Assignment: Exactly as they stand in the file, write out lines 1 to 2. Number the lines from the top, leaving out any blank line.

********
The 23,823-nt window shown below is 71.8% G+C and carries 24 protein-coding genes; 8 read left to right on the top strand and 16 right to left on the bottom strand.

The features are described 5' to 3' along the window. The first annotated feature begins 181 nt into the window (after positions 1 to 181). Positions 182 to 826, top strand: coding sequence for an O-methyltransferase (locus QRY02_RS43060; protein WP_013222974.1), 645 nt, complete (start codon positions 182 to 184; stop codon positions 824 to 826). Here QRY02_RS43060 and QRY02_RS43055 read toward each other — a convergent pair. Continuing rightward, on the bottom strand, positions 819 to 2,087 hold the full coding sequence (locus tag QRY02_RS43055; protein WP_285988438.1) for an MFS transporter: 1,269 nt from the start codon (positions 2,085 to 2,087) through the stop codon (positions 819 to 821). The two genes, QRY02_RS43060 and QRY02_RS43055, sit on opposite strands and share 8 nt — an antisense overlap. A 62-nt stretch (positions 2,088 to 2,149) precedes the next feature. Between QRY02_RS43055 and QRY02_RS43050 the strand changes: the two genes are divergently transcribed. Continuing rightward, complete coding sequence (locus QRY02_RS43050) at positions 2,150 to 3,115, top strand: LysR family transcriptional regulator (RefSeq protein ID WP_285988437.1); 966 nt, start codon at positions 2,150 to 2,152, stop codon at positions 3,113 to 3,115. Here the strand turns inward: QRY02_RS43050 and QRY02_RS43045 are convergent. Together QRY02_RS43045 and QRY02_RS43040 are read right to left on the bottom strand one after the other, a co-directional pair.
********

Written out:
The 23,823-nt window shown below is 71.8% G+C and carries 24 protein-coding genes; 8 read left to right on the top strand and 16 right to left on the bottom strand.

The features are described 5' to 3' along the window. The first annotated feature begins 181 nt into the window (after positions 1 to 181). Positions 182 to 826, top strand: coding sequence for an O-methyltransferase (locus QRY02_RS43060; protein WP_013222974.1), 645 nt, complete (start codon positions 182 to 184; stop codon positions 824 to 826). Here QRY02_RS43060 and QRY02_RS43055 read toward each other — a convergent pair. Continuing rightward, on the bottom strand, positions 819 to 2,087 hold the full coding sequence (locus tag QRY02_RS43055; protein WP_285988438.1) for an MFS transporter: 1,269 nt from the start codon (positions 2,085 to 2,087) through the stop codon (positions 819 to 821). The two genes, QRY02_RS43060 and QRY02_RS43055, sit on opposite strands and share 8 nt — an antisense overlap. A 62-nt stretch (positions 2,088 to 2,149) precedes the next feature. Between QRY02_RS43055 and QRY02_RS43050 the strand changes: the two genes are divergently transcribed. Continuing rightward, complete coding sequence (locus QRY02_RS43050) at positions 2,150 to 3,115, top strand: LysR family transcriptional regulator (RefSeq protein ID WP_285988437.1); 966 nt, start codon at positions 2,150 to 2,152, stop codon at positions 3,113 to 3,115. Here the strand turns inward: QRY02_RS43050 and QRY02_RS43045 are convergent. Together QRY02_RS43045 and QRY02_RS43040 are read right to left on the bottom strand one after the other, a co-directional pair.